University of Richmond chemistry professor Carol Parish has been awarded a $310,000 grant from the National Science Foundation for her research project seeking to better understand alternative sources of energy such as oil sand and shale oil.

Parish, a nationally recognized leader in computational and theoretical chemistry, focuses on understanding the molecular behavior of energy-related materials as well as understanding the atomistic behavior of biomolecules.

“The primary goal of this research project is to better understand the molecular behavior of asphaltenes, a molecular substance found in crude oil,” Parish explains. “Specifically, we will be looking at results from high temperature decomposition and combustion reactions, which play important roles in astrochemistry, combustion chemistry, soot formation, and cancer antibiotics to name a few.”

Parish, who has taught at UR since 2005, is frequently honored for her commitment to mentoring undergraduates and increasing the number of underrepresented students in science. Earlier this year, Parish was named an Outstanding Faculty Award recipient by the State Council of Higher Education.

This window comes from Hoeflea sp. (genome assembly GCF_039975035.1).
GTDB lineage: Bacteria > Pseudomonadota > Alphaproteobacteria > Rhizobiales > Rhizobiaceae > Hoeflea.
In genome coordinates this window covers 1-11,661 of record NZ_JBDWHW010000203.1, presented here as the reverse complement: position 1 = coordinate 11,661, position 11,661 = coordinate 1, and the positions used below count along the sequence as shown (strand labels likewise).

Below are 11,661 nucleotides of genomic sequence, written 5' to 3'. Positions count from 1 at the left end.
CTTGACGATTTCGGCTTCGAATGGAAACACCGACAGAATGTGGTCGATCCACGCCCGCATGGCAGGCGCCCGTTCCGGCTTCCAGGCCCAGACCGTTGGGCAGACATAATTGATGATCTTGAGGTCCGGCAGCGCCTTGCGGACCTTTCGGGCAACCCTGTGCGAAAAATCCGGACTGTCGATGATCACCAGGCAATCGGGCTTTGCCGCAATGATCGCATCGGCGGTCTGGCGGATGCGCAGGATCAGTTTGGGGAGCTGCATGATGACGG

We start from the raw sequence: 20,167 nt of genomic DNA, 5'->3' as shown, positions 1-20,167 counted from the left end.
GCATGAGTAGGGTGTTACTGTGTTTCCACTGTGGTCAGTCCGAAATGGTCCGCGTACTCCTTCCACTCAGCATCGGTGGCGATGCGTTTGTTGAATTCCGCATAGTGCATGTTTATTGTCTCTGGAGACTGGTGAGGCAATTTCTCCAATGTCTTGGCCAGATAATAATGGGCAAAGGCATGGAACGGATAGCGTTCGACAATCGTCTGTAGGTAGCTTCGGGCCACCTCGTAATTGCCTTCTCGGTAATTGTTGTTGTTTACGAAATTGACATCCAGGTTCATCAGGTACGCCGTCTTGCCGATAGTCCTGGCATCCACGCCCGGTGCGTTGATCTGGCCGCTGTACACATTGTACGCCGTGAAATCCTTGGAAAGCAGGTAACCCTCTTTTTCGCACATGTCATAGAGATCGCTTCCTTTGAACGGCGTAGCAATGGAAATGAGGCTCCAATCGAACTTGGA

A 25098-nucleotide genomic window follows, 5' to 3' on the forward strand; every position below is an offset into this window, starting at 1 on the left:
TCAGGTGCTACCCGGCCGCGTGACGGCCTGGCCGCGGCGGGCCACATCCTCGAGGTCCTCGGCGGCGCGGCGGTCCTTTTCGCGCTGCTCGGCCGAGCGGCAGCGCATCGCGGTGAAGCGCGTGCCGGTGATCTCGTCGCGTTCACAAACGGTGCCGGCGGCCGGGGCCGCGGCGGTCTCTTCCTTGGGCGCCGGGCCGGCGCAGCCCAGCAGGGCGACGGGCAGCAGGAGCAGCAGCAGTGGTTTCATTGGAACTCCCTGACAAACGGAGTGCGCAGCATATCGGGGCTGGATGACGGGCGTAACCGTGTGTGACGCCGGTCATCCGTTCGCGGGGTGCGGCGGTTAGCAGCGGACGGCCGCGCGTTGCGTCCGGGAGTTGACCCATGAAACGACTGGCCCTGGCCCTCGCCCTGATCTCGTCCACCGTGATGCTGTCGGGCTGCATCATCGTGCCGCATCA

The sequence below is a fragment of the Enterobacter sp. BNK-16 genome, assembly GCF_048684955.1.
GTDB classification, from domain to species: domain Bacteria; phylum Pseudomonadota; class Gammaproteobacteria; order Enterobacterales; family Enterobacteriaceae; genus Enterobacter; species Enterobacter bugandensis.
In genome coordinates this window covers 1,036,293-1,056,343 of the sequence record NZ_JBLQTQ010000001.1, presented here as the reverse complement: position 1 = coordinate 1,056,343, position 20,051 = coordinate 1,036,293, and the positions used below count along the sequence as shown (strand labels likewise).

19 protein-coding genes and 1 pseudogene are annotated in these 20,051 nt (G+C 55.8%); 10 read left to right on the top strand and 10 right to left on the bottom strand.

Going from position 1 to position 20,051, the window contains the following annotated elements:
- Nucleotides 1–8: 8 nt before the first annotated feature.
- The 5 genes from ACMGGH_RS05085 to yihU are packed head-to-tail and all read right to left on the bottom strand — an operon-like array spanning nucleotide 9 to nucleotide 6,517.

The NSF grant will include support for undergraduate research students during the summer and academic year.

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The National Science Foundation is an independent federal agency created by Congress in 1950 to promote the progress of science; to advance the national health, prosperity, and welfare; and to secure the national defense. NSF supports basic research and people to create knowledge that transforms the future. The NSF is supporting Parish’s project, "RUI: Characterizing Pyrolysis and Combustion Pathways for Asphaltene Model Compounds,” with a three-year $310,000 grant.

Parish is pictured above with students during the 2018 A&S Symposium.

Professor of Chemistry
Computational and Theoretical Physical Chemistry